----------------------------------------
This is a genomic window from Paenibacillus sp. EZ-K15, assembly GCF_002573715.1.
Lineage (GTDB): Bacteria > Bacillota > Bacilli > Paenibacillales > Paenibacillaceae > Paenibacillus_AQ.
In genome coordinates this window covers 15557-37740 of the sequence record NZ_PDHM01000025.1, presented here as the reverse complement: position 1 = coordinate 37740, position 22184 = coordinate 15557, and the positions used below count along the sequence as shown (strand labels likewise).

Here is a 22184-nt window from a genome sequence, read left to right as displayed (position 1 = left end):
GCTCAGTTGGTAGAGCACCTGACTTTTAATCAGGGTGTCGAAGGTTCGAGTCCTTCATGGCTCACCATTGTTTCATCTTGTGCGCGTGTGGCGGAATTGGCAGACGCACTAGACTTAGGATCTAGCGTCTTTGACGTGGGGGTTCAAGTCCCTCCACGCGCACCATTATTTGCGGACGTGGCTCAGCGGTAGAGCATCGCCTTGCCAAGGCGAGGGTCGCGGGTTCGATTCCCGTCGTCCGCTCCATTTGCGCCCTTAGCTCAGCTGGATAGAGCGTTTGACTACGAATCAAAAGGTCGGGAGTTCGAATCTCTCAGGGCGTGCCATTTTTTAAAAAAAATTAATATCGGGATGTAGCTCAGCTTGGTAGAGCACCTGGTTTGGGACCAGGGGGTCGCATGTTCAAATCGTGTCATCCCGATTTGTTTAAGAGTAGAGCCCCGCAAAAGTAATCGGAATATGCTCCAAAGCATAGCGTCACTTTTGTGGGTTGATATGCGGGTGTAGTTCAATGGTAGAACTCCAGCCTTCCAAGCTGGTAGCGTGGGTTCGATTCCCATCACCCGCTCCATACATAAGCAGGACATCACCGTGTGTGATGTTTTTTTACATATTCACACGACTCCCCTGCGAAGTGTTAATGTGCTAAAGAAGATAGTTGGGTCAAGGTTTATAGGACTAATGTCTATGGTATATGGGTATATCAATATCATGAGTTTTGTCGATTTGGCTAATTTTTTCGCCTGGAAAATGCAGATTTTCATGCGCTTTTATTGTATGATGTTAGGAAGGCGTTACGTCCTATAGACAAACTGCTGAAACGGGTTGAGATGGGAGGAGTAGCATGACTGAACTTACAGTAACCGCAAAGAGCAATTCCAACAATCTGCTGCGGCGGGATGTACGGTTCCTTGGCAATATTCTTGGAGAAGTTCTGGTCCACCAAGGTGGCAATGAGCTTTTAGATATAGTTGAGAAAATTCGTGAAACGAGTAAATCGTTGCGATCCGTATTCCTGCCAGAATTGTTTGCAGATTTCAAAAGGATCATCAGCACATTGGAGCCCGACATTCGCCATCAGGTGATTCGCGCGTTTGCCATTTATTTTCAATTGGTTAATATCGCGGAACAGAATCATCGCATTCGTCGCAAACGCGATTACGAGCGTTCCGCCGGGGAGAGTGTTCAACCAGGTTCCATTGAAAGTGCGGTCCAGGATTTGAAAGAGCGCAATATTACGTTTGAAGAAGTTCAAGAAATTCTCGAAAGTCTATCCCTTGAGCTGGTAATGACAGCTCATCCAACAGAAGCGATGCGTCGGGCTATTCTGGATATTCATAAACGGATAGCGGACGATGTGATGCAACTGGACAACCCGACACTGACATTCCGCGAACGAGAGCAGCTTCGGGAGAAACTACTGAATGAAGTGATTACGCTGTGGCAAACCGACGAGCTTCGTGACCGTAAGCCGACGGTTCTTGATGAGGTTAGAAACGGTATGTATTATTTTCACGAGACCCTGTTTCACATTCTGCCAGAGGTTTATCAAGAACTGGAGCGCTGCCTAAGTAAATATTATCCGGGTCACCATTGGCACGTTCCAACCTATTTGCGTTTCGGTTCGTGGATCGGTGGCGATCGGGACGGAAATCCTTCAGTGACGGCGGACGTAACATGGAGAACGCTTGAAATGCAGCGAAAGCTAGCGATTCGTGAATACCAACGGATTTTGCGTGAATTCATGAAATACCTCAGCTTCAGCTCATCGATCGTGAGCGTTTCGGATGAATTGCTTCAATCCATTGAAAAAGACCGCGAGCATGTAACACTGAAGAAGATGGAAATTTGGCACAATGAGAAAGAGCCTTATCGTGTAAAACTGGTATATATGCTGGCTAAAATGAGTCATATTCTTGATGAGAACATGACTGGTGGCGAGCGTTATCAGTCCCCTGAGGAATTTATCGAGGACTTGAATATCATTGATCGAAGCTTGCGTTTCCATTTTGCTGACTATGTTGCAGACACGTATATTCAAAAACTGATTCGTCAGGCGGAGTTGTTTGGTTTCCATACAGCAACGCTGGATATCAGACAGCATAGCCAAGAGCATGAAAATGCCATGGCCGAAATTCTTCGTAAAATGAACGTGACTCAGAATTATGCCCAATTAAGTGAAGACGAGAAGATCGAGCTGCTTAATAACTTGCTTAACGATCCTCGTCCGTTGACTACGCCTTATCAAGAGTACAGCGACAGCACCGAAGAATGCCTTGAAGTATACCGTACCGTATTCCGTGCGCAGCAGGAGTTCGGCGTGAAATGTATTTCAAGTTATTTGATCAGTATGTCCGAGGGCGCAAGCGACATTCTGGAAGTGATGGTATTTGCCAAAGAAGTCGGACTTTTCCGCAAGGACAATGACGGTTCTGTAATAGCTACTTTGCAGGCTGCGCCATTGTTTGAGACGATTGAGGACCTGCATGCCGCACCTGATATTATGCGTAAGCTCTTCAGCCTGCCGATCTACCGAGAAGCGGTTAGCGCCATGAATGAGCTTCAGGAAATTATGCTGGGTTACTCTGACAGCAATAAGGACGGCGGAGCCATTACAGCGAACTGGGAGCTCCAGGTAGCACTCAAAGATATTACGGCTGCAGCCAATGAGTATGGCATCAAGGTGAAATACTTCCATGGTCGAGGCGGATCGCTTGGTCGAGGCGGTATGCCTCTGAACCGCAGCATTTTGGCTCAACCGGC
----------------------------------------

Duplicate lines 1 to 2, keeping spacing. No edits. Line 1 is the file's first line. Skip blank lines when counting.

This is a genomic window from Paenibacillus sp. EZ-K15, assembly GCF_002573715.1.
Lineage (GTDB): Bacteria > Bacillota > Bacilli > Paenibacillales > Paenibacillaceae > Paenibacillus_AQ.